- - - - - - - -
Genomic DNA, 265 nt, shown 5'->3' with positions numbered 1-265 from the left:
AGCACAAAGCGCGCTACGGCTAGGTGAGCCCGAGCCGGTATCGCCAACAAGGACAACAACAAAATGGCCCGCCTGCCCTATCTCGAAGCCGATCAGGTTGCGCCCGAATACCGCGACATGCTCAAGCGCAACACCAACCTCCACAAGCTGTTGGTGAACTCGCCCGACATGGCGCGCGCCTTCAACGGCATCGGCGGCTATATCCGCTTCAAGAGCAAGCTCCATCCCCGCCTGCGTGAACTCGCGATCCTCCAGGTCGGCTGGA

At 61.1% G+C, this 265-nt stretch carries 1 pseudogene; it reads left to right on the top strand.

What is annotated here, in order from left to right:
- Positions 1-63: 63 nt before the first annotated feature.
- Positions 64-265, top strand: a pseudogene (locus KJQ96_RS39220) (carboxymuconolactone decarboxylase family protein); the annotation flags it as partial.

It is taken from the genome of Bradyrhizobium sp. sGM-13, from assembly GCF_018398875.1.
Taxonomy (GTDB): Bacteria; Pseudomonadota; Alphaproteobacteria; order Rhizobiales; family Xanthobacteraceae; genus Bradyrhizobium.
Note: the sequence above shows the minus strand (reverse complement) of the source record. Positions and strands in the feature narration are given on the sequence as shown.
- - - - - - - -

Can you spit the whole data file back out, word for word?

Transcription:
Genomic DNA, 265 nt, shown 5'->3' with positions numbered 1-265 from the left:
AGCACAAAGCGCGCTACGGCTAGGTGAGCCCGAGCCGGTATCGCCAACAAGGACAACAACAAAATGGCCCGCCTGCCCTATCTCGAAGCCGATCAGGTTGCGCCCGAATACCGCGACATGCTCAAGCGCAACACCAACCTCCACAAGCTGTTGGTGAACTCGCCCGACATGGCGCGCGCCTTCAACGGCATCGGCGGCTATATCCGCTTCAAGAGCAAGCTCCATCCCCGCCTGCGTGAACTCGCGATCCTCCAGGTCGGCTGGA

At 61.1% G+C, this 265-nt stretch carries 1 pseudogene; it reads left to right on the top strand.

What is annotated here, in order from left to right:
- Positions 1-63: 63 nt before the first annotated feature.
- Positions 64-265, top strand: a pseudogene (locus KJQ96_RS39220) (carboxymuconolactone decarboxylase family protein); the annotation flags it as partial.

It is taken from the genome of Bradyrhizobium sp. sGM-13, from assembly GCF_018398875.1.
Taxonomy (GTDB): Bacteria; Pseudomonadota; Alphaproteobacteria; order Rhizobiales; family Xanthobacteraceae; genus Bradyrhizobium.
Note: the sequence above shows the minus strand (reverse complement) of the source record. Positions and strands in the feature narration are given on the sequence as shown.